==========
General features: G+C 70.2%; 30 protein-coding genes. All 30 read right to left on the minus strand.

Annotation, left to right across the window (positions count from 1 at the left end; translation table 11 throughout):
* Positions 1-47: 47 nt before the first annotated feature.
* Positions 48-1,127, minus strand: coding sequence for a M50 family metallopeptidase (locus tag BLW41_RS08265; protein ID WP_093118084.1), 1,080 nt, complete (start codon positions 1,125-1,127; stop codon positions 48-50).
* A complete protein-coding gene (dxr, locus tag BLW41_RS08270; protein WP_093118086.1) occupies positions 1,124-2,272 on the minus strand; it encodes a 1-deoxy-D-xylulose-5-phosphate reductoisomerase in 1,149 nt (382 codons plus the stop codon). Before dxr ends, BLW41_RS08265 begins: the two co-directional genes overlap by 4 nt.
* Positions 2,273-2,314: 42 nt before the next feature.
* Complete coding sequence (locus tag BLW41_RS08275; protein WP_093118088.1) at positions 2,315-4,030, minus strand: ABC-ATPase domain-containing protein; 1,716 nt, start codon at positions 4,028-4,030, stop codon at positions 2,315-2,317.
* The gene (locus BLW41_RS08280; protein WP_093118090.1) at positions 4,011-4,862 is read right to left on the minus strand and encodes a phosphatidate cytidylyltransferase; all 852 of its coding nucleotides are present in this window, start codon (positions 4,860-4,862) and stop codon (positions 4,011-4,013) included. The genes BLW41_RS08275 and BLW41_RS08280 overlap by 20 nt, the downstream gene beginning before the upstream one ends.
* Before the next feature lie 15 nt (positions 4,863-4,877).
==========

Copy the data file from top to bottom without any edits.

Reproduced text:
General features: G+C 70.2%; 30 protein-coding genes. All 30 read right to left on the minus strand.

Annotation, left to right across the window (positions count from 1 at the left end; translation table 11 throughout):
* Positions 1-47: 47 nt before the first annotated feature.
* Positions 48-1,127, minus strand: coding sequence for a M50 family metallopeptidase (locus tag BLW41_RS08265; protein ID WP_093118084.1), 1,080 nt, complete (start codon positions 1,125-1,127; stop codon positions 48-50).
* A complete protein-coding gene (dxr, locus tag BLW41_RS08270; protein WP_093118086.1) occupies positions 1,124-2,272 on the minus strand; it encodes a 1-deoxy-D-xylulose-5-phosphate reductoisomerase in 1,149 nt (382 codons plus the stop codon). Before dxr ends, BLW41_RS08265 begins: the two co-directional genes overlap by 4 nt.
* Positions 2,273-2,314: 42 nt before the next feature.
* Complete coding sequence (locus tag BLW41_RS08275; protein WP_093118088.1) at positions 2,315-4,030, minus strand: ABC-ATPase domain-containing protein; 1,716 nt, start codon at positions 4,028-4,030, stop codon at positions 2,315-2,317.
* The gene (locus BLW41_RS08280; protein WP_093118090.1) at positions 4,011-4,862 is read right to left on the minus strand and encodes a phosphatidate cytidylyltransferase; all 852 of its coding nucleotides are present in this window, start codon (positions 4,860-4,862) and stop codon (positions 4,011-4,013) included. The genes BLW41_RS08275 and BLW41_RS08280 overlap by 20 nt, the downstream gene beginning before the upstream one ends.
* Before the next feature lie 15 nt (positions 4,863-4,877).